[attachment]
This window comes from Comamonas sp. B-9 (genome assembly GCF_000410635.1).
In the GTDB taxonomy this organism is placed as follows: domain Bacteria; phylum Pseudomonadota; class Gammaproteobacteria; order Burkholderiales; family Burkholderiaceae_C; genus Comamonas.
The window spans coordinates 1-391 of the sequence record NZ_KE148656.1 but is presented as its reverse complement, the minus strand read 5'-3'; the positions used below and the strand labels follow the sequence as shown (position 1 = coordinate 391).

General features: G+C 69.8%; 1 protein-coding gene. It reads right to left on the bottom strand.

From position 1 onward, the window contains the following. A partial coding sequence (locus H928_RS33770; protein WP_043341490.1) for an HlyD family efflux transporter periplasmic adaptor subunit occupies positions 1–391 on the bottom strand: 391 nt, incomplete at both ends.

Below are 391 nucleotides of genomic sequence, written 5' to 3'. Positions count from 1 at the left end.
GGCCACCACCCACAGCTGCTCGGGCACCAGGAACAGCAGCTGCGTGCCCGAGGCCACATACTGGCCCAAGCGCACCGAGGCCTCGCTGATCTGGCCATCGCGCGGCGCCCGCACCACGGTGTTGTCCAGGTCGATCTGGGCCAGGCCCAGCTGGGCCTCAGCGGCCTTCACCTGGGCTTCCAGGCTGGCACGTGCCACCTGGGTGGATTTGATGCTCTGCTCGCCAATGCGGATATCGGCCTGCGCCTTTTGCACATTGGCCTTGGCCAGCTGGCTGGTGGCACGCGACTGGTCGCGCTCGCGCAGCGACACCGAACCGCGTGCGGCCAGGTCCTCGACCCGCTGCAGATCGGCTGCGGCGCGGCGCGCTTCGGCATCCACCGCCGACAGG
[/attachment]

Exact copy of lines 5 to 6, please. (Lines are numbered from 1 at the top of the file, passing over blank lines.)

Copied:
From position 1 onward, the window contains the following. A partial coding sequence (locus H928_RS33770; protein WP_043341490.1) for an HlyD family efflux transporter periplasmic adaptor subunit occupies positions 1–391 on the bottom strand: 391 nt, incomplete at both ends.

Below are 391 nucleotides of genomic sequence, written 5' to 3'. Positions count from 1 at the left end.